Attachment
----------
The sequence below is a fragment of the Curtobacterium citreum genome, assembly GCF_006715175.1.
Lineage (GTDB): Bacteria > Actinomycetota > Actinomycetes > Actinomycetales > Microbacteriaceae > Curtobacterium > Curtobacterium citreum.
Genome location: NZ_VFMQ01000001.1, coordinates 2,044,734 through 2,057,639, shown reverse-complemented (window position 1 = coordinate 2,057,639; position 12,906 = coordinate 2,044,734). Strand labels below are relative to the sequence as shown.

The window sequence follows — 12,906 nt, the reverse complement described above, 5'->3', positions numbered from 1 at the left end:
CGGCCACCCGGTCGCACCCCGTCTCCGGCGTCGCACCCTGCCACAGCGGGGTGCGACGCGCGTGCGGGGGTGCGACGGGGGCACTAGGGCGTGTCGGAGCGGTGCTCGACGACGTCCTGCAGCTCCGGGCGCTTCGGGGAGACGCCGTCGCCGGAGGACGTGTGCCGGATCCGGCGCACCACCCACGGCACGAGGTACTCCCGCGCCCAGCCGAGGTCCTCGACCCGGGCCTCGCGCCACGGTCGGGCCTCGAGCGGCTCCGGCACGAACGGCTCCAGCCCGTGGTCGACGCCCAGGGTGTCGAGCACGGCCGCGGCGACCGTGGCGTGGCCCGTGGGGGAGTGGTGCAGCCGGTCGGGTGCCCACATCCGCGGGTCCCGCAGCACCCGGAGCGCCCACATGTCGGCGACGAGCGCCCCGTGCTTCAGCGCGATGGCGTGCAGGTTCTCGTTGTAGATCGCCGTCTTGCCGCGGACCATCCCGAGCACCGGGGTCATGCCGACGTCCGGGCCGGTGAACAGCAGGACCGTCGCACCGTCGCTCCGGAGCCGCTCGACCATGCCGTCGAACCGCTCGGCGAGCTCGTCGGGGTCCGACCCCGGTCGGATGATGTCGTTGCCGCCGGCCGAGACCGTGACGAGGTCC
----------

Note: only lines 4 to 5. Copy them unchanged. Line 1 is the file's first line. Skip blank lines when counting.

The window sequence follows — 12,906 nt, the reverse complement described above, 5'->3', positions numbered from 1 at the left end:
CGGCCACCCGGTCGCACCCCGTCTCCGGCGTCGCACCCTGCCACAGCGGGGTGCGACGCGCGTGCGGGGGTGCGACGGGGGCACTAGGGCGTGTCGGAGCGGTGCTCGACGACGTCCTGCAGCTCCGGGCGCTTCGGGGAGACGCCGTCGCCGGAGGACGTGTGCCGGATCCGGCGCACCACCCACGGCACGAGGTACTCCCGCGCCCAGCCGAGGTCCTCGACCCGGGCCTCGCGCCACGGTCGGGCCTCGAGCGGCTCCGGCACGAACGGCTCCAGCCCGTGGTCGACGCCCAGGGTGTCGAGCACGGCCGCGGCGACCGTGGCGTGGCCCGTGGGGGAGTGGTGCAGCCGGTCGGGTGCCCACATCCGCGGGTCCCGCAGCACCCGGAGCGCCCACATGTCGGCGACGAGCGCCCCGTGCTTCAGCGCGATGGCGTGCAGGTTCTCGTTGTAGATCGCCGTCTTGCCGCGGACCATCCCGAGCACCGGGGTCATGCCGACGTCCGGGCCGGTGAACAGCAGGACCGTCGCACCGTCGCTCCGGAGCCGCTCGACCATGCCGTCGAACCGCTCGGCGAGCTCGTCGGGGTCCGACCCCGGTCGGATGATGTCGTTGCCGCCGGCCGAGACCGTGACGAGGTCC